Hello, my friends, I'm in Michigan this lovely evening and just had a delightful chat with my good friends Anne Truger, Hall Davidson, Steve Dembo, and Rushton Hurley – all fellow spotlight speakers here at MACUL 2010. Attendance is up, which is delightfully great news – about 3,300 will be here tomorrow.
I enjoyed dining with Spotlight Speaker Chair, Ren Baldwin today at lunch as he discussed their Mi-champions Program. (See the video below.) The second class of graduates will be graduating at this conference (they have had 300 per “class”) and the third cohort will begin. The year begins and ends with the MACUL conference here in Michigan.
The premise of the Mi-champions program is that teachers of core subjects who are novices at technology education apply to the program and are paired with a “coach.” They have extra training in the summer and then coached and encouraged and mentored. The attrition rate is very slow. I WANT TO MEET SOME OF THESE MI-Champions tomorrow. So, if you happen to be here and read this blog, please introduce yourself.
I'm so struck at how each state has a phenomenal “prize” or jewel – in New York where I was in January, there are some of the best 1:1 laptop practices I've seen and some amazing video conferencing work, in Arkansas, there is the incredible EAST program, and here they have MI-Champions. I commented today to Ren that state technology programs are often so modest that they don't realize the prizes that they have and that other states need to hear about them! It is important to share these best practices and help others learn – but how?
Somehow we have to strongly consider formalizing the documentation and submission process so that state organizations call also help be clearinghouses of information – whether spotlighting videos on their facebook page or creating videos where they need to happen – there have to be better ways for us to continue to share rather than the piecemeal way. (I love how Edutopia disseminates their information.)
It is an honor to be here at MACUL and truthfully I feel a huge sense of gratitude and responsibility. Gratitude for being able to do what I LOVE (teach and share) with educators. The educators I've met here so far are so warm, genuine, and caring and just seem to love their students. These types of educators are really every where I go — just great people. It is an honor to be among you! I also feel responsibility as I want to give my 100% best for everyone. Push push push to be better. But eventually each night before I present at about 1 am in the morning, I push my chair back and say —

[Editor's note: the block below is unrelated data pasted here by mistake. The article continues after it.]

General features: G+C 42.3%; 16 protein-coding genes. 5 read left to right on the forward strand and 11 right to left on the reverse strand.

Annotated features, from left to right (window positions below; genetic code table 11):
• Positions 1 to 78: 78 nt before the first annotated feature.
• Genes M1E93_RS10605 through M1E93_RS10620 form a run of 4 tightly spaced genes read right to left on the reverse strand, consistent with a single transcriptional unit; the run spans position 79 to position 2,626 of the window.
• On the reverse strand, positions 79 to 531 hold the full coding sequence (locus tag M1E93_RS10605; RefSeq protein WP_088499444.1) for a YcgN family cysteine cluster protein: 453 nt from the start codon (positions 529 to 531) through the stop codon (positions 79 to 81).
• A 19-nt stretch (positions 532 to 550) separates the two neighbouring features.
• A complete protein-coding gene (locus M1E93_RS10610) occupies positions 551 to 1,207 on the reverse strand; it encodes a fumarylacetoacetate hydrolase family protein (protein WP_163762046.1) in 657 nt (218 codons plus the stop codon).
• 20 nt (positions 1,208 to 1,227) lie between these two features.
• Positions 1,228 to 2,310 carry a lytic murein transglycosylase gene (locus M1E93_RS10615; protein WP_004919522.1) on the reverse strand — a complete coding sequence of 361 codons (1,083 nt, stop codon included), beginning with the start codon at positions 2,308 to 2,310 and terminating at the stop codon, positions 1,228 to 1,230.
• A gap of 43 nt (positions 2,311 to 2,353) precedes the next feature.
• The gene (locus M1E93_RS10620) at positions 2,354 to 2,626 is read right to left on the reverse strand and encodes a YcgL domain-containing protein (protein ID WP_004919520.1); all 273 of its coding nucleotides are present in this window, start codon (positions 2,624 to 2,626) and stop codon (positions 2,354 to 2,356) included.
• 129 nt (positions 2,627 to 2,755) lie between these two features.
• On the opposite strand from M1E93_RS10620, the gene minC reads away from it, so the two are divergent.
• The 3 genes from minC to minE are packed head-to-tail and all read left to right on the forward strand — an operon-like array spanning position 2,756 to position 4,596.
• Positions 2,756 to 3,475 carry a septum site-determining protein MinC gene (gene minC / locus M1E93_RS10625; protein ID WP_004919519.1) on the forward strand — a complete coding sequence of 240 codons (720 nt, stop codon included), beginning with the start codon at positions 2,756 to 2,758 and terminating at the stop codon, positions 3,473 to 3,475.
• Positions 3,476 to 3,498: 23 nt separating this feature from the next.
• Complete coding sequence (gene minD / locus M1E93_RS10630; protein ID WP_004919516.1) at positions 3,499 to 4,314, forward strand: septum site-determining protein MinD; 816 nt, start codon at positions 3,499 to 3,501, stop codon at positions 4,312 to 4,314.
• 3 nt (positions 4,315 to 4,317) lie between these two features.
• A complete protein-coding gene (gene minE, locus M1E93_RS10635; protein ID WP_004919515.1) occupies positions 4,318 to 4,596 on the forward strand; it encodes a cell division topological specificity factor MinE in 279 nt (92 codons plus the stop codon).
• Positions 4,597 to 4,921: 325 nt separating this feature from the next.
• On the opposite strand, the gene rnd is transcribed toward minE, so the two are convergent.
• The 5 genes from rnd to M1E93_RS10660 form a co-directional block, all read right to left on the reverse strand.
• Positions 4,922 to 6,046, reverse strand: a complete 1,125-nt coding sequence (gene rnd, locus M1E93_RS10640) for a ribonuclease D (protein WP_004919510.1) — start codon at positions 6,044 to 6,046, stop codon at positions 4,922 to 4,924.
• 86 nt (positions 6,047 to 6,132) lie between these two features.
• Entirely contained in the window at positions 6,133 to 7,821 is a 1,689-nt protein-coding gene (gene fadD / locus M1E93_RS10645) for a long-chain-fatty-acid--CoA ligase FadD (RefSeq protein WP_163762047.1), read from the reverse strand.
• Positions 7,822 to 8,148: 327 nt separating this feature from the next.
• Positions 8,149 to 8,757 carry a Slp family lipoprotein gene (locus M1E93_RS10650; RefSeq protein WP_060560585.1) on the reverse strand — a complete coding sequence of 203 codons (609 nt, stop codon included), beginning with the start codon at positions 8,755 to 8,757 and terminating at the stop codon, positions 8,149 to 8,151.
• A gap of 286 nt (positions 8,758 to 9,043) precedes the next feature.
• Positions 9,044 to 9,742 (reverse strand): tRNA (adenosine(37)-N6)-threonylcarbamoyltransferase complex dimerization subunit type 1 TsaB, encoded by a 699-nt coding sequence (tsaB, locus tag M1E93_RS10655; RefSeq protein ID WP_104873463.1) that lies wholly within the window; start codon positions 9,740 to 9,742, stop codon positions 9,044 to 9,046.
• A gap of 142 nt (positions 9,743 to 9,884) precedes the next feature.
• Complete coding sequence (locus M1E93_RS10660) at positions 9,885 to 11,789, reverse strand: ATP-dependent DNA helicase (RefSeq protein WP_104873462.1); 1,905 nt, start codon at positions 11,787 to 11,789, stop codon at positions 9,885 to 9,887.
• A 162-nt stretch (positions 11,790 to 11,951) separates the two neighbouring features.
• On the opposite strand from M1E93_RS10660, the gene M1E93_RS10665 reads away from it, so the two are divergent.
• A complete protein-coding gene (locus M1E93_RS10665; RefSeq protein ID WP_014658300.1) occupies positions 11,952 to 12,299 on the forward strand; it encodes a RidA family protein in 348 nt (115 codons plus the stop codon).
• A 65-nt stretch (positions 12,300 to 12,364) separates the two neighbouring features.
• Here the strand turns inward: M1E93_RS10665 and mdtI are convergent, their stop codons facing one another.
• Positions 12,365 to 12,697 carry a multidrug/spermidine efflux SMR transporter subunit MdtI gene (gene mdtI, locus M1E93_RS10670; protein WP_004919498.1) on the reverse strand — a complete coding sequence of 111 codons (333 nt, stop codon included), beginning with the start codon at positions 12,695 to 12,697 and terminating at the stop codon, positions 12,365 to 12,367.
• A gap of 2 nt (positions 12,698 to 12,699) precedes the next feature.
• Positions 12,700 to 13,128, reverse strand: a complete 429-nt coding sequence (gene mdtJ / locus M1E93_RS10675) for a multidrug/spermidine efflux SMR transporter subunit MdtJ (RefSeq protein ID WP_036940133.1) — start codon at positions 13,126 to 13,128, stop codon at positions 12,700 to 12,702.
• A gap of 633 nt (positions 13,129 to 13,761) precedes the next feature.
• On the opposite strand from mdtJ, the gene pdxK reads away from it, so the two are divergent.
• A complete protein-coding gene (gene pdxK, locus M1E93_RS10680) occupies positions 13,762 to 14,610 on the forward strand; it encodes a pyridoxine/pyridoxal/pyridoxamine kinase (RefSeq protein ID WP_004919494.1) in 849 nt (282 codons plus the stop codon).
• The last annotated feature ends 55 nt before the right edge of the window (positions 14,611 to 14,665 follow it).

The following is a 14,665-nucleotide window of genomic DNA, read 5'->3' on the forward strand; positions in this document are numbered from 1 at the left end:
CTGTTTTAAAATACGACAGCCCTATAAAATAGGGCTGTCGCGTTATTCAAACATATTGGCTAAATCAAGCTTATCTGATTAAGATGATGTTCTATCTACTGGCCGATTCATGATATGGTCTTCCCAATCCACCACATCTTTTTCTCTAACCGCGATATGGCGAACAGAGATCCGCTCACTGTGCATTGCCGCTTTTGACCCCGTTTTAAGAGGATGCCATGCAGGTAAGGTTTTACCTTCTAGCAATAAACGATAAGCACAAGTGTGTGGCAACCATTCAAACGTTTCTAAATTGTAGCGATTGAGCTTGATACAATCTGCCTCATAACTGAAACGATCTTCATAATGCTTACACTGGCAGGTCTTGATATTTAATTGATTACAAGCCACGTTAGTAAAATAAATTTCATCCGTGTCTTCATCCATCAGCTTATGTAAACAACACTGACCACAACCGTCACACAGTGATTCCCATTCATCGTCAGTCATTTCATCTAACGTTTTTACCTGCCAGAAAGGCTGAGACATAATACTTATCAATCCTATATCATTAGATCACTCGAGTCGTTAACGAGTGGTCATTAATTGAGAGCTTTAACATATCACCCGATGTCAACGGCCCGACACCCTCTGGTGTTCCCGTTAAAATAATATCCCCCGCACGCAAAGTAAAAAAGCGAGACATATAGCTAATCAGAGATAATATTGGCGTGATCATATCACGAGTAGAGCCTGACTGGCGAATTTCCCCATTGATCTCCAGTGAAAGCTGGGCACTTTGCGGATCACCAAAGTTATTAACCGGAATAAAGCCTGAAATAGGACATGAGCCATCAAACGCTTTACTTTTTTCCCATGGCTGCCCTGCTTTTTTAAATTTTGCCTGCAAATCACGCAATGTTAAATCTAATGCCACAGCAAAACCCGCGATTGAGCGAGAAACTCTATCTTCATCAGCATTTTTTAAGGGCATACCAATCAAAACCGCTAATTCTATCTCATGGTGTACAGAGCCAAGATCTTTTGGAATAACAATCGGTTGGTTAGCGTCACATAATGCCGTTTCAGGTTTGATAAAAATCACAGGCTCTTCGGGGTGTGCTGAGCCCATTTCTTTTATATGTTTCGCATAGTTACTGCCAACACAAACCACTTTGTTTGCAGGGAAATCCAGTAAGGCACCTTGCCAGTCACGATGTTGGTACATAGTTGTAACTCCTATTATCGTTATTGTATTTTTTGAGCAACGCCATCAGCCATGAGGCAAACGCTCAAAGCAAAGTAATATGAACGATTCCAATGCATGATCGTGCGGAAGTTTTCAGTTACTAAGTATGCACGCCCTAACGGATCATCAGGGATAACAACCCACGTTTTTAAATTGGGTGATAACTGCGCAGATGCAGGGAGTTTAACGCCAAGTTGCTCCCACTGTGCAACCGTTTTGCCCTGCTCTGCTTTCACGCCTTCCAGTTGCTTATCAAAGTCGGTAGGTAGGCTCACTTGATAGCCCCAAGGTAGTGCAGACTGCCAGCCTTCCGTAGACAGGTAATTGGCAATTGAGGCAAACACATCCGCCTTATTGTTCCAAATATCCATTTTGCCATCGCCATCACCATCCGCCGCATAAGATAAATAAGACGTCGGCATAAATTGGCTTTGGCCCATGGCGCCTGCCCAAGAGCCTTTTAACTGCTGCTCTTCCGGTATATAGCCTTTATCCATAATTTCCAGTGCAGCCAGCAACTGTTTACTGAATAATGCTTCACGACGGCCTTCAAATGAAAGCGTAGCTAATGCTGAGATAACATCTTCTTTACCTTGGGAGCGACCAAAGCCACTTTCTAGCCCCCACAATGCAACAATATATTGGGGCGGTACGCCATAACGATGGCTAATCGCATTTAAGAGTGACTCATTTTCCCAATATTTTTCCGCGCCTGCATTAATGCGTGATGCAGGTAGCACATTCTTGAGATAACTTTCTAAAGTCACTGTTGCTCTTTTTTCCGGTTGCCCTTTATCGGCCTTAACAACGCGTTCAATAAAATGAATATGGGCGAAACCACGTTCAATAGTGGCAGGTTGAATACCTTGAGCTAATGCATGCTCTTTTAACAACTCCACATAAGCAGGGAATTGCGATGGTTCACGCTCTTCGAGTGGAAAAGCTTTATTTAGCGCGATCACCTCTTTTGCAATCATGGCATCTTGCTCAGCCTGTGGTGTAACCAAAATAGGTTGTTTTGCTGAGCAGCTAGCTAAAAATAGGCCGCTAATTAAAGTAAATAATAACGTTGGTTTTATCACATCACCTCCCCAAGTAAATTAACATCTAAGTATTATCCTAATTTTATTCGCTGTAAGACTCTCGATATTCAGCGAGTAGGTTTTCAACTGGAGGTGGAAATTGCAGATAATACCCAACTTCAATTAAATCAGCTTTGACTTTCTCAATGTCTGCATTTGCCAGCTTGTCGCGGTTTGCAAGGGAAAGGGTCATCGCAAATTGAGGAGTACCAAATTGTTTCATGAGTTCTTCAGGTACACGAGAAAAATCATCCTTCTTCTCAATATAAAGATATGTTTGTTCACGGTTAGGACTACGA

“You know what, Vicki, you just need to be Vicki Davis — nothing fancy – just Vicki. Give the presentation only you can give from your perspective. Share as much as you can and realize that there are beginners to experts in the audience. Just because it is old to you doesn't mean it is old to someone else. Treat those in the audience as you want to be treated: with love, respect, and gratitude for their attention and give 100% of your energy and strength to the presentation, realizing that if you push the thinking of those in the room, there will always be pushback – no one is ubiquitously loved by all, it just doesn't happen – but whether they like you or not is not the issue – are they a better person when they leave the room?”
So, this is what I want from presentations and you've gotten to hear my pep talk to myself. Sure, I want to make sure they know about some of the latest things that have me pumped up (OAR FILES, Google Marketplace and other items) — but what has me most pumped up is that maybe there is another beginner out there – like me at GAETC in 2005 who just needs to know that this can be done safely in ways that improve the classroom and that you don't have to be some walking code manual to be able to do it!
And with that, my friends, I will again give my spotlight presentations in the mirror until I'm so exhausted that I again read this speech back to myself and let myself go to sleep! Goodnight my friends.
I also want to say thank you to all of you who have been commenting and sharing here on my blog lately. For a while, I don't know if it was just a busy time for me and I didn't blog as much but it seemed like the main people commenting were spammers. Many of you have taken time to teach me through your comments. I read EVERY comment and try to comment on them all. I work very hard to try to keep spammers out and just want you to know that your comments touch and move me. Thank you from the bottom of my heart for blogging here at Cool Cat Teacher – for when you leave a comment, truly, you become part of what happens here on this blog. Thank you! And with that, I really will say goodnight!
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